- Rose petals - There's a reason roses have been used throughout the centuries, in all sorts of natural beauty products including skin care. Roses have been hailed for their gentle ability to natural firm and tone the skin. They are naturally antibacterial, anti-inflammatory, and contain a ton of antioxidants.
- St. John's wort – A natural analgesic as well as anti-inflammatory, SJW is also anti-infectious (antibacterial, antiviral, antiseptic, antimicrobial) which makes it great at keeping wounds clean and from getting infected.
- Yarrow - This herb is AMAZING when it comes to bleeding wounds. Used all over the world by native tribes, the Greeks, and even in Traditional Chinese Medicine for bleeding. This herb contains it all; anti-inflammatory, antiseptic, antispasmodic, and even analgesic, yarrow is a herb that should not be left out when making your herbal infused body butter.
Wintertime Herbal Infused Whipped Body Butter for Dry Skin
- ¼ cup skin healing herbs of your choice (for this batch I chose to use 1 Tbsp. each: calendula flowers, marshmallow root, lavender buds, and oatstraw)
- 1/2 cup unrefined shea butter
- 1/2 cup unrefined mango butter (or another kind of butter, such as cocoa butter)
- 1/2 cup unrefined coconut oil (or another liquid carrier oil of choice)
- 1/2 cup avocado oil (or another carrier of choice)
- 2 Tbsp. arrowroot powder (helps the oils from the body butter to sink into the skin faster, leaving a less greasy feeling. Can be substituted with cornstarch)
- 1 tsp. vitamin e (helps to moisturize skin and to keep the oils from going rancid longer)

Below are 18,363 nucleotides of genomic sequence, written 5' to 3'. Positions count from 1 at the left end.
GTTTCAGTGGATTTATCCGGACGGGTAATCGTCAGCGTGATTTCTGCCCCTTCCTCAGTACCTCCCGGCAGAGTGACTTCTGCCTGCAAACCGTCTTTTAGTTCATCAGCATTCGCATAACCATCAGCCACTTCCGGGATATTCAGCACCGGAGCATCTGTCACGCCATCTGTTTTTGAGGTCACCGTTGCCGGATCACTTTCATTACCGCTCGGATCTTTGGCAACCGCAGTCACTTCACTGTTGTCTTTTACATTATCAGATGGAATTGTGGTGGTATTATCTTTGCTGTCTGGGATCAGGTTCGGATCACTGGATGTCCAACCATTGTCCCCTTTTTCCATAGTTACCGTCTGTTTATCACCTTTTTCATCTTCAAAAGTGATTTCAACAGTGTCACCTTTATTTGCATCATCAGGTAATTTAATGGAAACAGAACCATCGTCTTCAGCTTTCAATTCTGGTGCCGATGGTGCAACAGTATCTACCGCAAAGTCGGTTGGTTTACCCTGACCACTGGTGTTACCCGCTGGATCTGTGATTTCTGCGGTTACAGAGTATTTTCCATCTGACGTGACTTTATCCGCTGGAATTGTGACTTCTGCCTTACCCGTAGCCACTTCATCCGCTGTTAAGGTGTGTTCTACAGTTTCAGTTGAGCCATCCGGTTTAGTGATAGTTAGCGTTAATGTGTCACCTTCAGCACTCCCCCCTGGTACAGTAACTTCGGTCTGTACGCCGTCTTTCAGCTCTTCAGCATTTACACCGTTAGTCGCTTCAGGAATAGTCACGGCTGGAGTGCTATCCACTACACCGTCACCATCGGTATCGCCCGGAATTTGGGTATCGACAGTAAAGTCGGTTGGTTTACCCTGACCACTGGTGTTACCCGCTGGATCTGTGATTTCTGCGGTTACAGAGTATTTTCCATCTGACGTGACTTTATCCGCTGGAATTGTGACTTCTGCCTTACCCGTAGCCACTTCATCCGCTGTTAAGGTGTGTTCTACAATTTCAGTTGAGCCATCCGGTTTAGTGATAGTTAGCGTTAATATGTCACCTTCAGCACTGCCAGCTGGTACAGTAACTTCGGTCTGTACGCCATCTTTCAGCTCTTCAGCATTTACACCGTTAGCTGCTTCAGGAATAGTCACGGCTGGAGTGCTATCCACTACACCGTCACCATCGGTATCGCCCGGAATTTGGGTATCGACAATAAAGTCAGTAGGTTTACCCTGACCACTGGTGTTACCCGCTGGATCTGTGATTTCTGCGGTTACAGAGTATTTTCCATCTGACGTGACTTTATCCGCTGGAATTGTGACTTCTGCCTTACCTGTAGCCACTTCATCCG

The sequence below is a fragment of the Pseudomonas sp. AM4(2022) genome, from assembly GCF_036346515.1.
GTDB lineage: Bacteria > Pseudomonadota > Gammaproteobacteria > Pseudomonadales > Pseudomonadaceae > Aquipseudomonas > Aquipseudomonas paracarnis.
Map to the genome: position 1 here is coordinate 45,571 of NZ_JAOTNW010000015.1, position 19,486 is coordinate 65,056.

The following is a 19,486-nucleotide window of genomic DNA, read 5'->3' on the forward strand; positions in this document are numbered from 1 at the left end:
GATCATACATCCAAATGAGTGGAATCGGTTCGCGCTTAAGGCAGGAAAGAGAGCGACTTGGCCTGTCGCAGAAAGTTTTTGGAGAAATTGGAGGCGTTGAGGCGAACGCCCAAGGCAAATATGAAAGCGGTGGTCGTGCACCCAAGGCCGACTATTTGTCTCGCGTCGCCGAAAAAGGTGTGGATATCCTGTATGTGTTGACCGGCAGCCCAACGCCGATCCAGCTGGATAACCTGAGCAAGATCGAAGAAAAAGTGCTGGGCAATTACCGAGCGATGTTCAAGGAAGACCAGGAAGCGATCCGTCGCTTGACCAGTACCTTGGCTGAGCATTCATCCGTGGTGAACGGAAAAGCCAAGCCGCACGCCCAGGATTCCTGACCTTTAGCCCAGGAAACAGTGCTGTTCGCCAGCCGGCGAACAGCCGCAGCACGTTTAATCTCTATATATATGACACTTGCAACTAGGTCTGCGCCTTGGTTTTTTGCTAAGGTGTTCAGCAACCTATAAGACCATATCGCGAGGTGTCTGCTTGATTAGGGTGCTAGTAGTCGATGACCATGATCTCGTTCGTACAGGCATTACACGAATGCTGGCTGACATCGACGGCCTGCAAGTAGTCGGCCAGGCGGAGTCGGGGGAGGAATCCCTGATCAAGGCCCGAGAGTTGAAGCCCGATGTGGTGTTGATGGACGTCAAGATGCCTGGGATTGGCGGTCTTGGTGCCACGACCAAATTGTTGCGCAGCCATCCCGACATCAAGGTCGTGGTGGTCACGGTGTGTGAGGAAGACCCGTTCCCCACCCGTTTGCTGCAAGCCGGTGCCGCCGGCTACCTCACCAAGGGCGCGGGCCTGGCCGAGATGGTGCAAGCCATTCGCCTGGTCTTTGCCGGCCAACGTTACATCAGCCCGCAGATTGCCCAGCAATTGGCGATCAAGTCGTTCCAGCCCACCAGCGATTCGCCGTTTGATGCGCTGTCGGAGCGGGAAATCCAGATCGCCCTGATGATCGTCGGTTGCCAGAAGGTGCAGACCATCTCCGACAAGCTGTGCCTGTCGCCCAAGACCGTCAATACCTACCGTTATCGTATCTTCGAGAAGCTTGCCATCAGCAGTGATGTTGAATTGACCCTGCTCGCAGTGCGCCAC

- 30 drops lavender essential oil
- 20 drops sweet orange essential oil
- 15 drops Roman chamomile essential oil
- In a double boiler (I like to use a glass bowl over a pan of boiling water) combine avocado oil and coconut oil with ¼ cup herbs of your choice. Bring double boiler to a boil, then turn down to a low simmer and let herbs steep for 1-2 hours over the low heat.
- Combine the butter(s) in the cleaned out double boiler and melt.
- Once melted, remove from heat and pour into a bowl to cool quickly in an ice bath. (larger bowl underneath filled with ice and water to help the bowl above it cool quicker.)
- In a separate smaller container, combine herbal infused oils, vitamin e, and arrowroot powder. It’s easiest to combine the arrowroot powder into the oil with a fork.
- When it looks like the butter is half-way hardened, (there is still a small pool of liquid on top while the bottom and edges aren't
hardening), pour in the liquid oil/arrowroot powder concoction and take out your electric hand mixer or emulsion blender.
- I usually use the whisk attachment on my electric hand mixer, blend until there are no chunks of hardened butter left. This can not be done by hand. I usually take a spoon and chip away the bottom pieces first to make it easier to blend in the final result.
- Pour in essential oils and blend for a minute more to mix them in.
butterinto the containers that you plan to store the butter in, like these.
NOTE: If you added the liquid oils too soon and it’s still not solid enough to pour into your containers, put the bowl of body butter mixture back into the ice bath for a minute or two more then blend with it there in the ice bath. The consistency of the butter will be more solidified into its true consistency, overnight.
TO USE: Dab a small amount onto your fingers and apply generously to your to your whole body. Use as often as needed, wherever your skin needs extra moisture and healing. A little bit goes a LONG way! To deeply moisturize extremely dry hands and/or feet, before bed, slather on a layer of butter and cover hands with gloves and feet with socks.